Lifetime Mortgages

Lifetime Mortgages (Equity Release)

The most popular form of Equity Release, a Lifetime Mortgage, allows you to free up a tax free lump sum from your property, while retaining full legal ownership. There are generally no monthly repayments, and the money can be spent in any way you choose. You won’t need to pay back the loan until you pass away or move into long term care.

How do they work?

Equity Release plans are becoming increasingly popular due to the financial freedom they offer homeowners. While some choose to use the money to support themselves and their families throughout their retirement, others might put into action those long awaited home improvements or holidays they’ve always dreamed of taking.
Our selected advisers are regulated by the Financial Conduct Authority and plans are offered with a ‘no negative equity’ guarantee in place for your peace of mind.

Who can apply?

Depending on your lifestyle and medical history, you may qualify for an enhanced Equity Release plan, which provides you with a higher lump sum. Even moderate health conditions mean you may qualify for an enhanced plan, so it’s always worth discussing this with our selected Equity Release advisers.

Please note, releasing equity will reduce any inheritance for your loved ones and may impact any means-tested state benefits.

Different types of Mortgage 

Lifetime Mortgage
A Lifetime Mortgage is the most popular type of Equity Release plan. It allows you to release a tax free lump sum from the value of your home. There are generally no monthly repayments and the money is repaid from the sale of your home when you pass away or move into long-term care.

Drawdown Lifetime Mortgage
Similar to a standard Lifetime Mortgage, a drawdown plan allows you to access your money with a higher degree of flexibility. Rather than receiving a lump sum all at once, you can release your money over time, as and when you need it. Drawdown plans can be more cost effective as you only pay interest on the cash that you have taken so far.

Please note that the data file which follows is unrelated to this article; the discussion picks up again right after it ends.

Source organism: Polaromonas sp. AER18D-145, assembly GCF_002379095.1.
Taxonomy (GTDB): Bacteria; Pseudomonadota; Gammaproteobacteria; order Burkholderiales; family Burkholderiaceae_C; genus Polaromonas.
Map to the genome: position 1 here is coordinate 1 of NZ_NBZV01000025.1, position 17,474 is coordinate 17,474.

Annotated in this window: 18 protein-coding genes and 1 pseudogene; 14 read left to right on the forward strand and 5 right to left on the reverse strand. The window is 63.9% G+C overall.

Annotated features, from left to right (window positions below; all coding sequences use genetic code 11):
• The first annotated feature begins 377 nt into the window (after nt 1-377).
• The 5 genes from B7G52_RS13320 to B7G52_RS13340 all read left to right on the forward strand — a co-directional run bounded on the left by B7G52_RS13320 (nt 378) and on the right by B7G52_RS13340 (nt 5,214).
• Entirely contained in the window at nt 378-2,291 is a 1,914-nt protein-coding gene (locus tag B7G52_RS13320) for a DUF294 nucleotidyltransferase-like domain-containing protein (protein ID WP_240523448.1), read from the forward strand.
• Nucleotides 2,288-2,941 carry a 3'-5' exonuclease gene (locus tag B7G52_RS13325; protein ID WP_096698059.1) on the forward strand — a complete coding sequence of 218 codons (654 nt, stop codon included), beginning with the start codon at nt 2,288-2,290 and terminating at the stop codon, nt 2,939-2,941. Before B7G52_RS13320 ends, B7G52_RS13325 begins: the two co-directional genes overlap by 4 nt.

Interest Only Lifetime Mortgage
Those concerned by the reduction in value of their estate might consider taking out an Interest Only Lifetime Mortgage, which allows you to make either ad-hoc or full interest repayments throughout the plan, with the remainder being paid off after your death or permanent vacation of your home.

Retirement-interest only Mortgages

Retirement-interest only mortgages (RIOs) are a relatively new set of products designed to help older borrowers who may struggle to get a standard residential mortgage. They allow you to borrow against your property and only pay back the interest (and not the loan itself) each month.  With most RIO mortgages, you only repay the loan when you sell your property, move into residential care or die. But some retirement-interest only mortgages carry terms like a regular mortgage, meaning you either pay them back after a set number of years or when you reach a certain age - 90, for example. Rather than the onerous steps you have to take to prove your income with a standard residential mortgage, you only have to prove that you can afford the interest. Some retirement interest-only mortgages allow you to repay some capital as well as interest. This will cut down the size of your loan over time, meaning that more of your property can be passed onto your loved ones.Each lender has different limits on how much you can borrow against your property. If you're borrowing on an interest-only basis, you're likely to be able to borrow less than if you get a deal where you also pay down the loan.  There will be other requirements, too, such as a minimum property value, minimum income and minimum loan size.  The amount you can borrow will be based upon an affordability assessment, looking at your income and outgoings to make sure you can keep up repayments once your only sources of income are from pensions, savings or investments, and not employment.

Find your perfect mortgage

Think carefully before securing other debts against your home. Your home may be repossessed if you do not keep up repayments on a mortgage or any other debt secured on it.

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